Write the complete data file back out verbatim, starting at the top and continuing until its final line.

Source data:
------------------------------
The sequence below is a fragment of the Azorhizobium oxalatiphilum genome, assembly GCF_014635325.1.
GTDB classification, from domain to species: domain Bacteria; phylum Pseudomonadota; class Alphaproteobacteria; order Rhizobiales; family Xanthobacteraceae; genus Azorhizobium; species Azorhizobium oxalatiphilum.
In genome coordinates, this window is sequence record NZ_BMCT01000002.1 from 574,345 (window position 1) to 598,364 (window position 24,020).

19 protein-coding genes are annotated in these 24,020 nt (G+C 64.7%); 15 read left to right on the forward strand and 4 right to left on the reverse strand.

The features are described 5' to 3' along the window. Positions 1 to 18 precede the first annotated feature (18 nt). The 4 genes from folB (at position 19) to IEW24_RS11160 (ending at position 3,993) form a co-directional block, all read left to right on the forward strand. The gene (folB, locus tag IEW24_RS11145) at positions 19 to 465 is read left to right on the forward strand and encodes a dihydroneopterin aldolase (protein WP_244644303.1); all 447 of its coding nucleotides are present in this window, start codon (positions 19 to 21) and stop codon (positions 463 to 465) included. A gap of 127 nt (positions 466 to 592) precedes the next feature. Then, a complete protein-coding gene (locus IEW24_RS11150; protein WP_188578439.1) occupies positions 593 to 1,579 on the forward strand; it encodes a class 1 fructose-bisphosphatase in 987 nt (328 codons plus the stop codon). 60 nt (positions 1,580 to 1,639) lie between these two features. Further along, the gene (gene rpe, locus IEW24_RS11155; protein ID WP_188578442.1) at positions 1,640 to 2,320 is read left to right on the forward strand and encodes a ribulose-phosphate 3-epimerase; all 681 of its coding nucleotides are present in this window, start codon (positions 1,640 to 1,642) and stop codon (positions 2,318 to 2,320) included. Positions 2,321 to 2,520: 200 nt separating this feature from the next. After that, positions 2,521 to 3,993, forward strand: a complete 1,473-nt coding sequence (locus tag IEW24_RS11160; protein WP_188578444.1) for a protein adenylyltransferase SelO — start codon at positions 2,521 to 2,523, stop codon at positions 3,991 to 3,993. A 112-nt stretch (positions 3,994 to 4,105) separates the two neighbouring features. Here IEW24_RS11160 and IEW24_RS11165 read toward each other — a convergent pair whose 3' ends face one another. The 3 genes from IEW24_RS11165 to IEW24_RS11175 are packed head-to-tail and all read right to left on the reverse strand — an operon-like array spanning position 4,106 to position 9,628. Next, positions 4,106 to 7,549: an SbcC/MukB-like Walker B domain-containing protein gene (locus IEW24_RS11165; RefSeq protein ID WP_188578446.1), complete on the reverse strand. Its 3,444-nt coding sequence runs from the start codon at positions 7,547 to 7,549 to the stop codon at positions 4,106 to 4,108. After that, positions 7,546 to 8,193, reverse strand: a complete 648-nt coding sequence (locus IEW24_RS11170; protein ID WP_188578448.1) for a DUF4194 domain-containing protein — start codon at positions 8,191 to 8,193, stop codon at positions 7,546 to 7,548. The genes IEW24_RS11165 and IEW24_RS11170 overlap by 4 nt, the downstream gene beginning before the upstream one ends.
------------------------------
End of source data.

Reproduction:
The sequence below is a fragment of the Azorhizobium oxalatiphilum genome, assembly GCF_014635325.1.
GTDB classification, from domain to species: domain Bacteria; phylum Pseudomonadota; class Alphaproteobacteria; order Rhizobiales; family Xanthobacteraceae; genus Azorhizobium; species Azorhizobium oxalatiphilum.
In genome coordinates, this window is sequence record NZ_BMCT01000002.1 from 574,345 (window position 1) to 598,364 (window position 24,020).

19 protein-coding genes are annotated in these 24,020 nt (G+C 64.7%); 15 read left to right on the forward strand and 4 right to left on the reverse strand.

The features are described 5' to 3' along the window. Positions 1 to 18 precede the first annotated feature (18 nt). The 4 genes from folB (at position 19) to IEW24_RS11160 (ending at position 3,993) form a co-directional block, all read left to right on the forward strand. The gene (folB, locus tag IEW24_RS11145) at positions 19 to 465 is read left to right on the forward strand and encodes a dihydroneopterin aldolase (protein WP_244644303.1); all 447 of its coding nucleotides are present in this window, start codon (positions 19 to 21) and stop codon (positions 463 to 465) included. A gap of 127 nt (positions 466 to 592) precedes the next feature. Then, a complete protein-coding gene (locus IEW24_RS11150; protein WP_188578439.1) occupies positions 593 to 1,579 on the forward strand; it encodes a class 1 fructose-bisphosphatase in 987 nt (328 codons plus the stop codon). 60 nt (positions 1,580 to 1,639) lie between these two features. Further along, the gene (gene rpe, locus IEW24_RS11155; protein ID WP_188578442.1) at positions 1,640 to 2,320 is read left to right on the forward strand and encodes a ribulose-phosphate 3-epimerase; all 681 of its coding nucleotides are present in this window, start codon (positions 1,640 to 1,642) and stop codon (positions 2,318 to 2,320) included. Positions 2,321 to 2,520: 200 nt separating this feature from the next. After that, positions 2,521 to 3,993, forward strand: a complete 1,473-nt coding sequence (locus tag IEW24_RS11160; protein WP_188578444.1) for a protein adenylyltransferase SelO — start codon at positions 2,521 to 2,523, stop codon at positions 3,991 to 3,993. A 112-nt stretch (positions 3,994 to 4,105) separates the two neighbouring features. Here IEW24_RS11160 and IEW24_RS11165 read toward each other — a convergent pair whose 3' ends face one another. The 3 genes from IEW24_RS11165 to IEW24_RS11175 are packed head-to-tail and all read right to left on the reverse strand — an operon-like array spanning position 4,106 to position 9,628. Next, positions 4,106 to 7,549: an SbcC/MukB-like Walker B domain-containing protein gene (locus IEW24_RS11165; RefSeq protein ID WP_188578446.1), complete on the reverse strand. Its 3,444-nt coding sequence runs from the start codon at positions 7,547 to 7,549 to the stop codon at positions 4,106 to 4,108. After that, positions 7,546 to 8,193, reverse strand: a complete 648-nt coding sequence (locus IEW24_RS11170; protein ID WP_188578448.1) for a DUF4194 domain-containing protein — start codon at positions 8,191 to 8,193, stop codon at positions 7,546 to 7,548. The genes IEW24_RS11165 and IEW24_RS11170 overlap by 4 nt, the downstream gene beginning before the upstream one ends.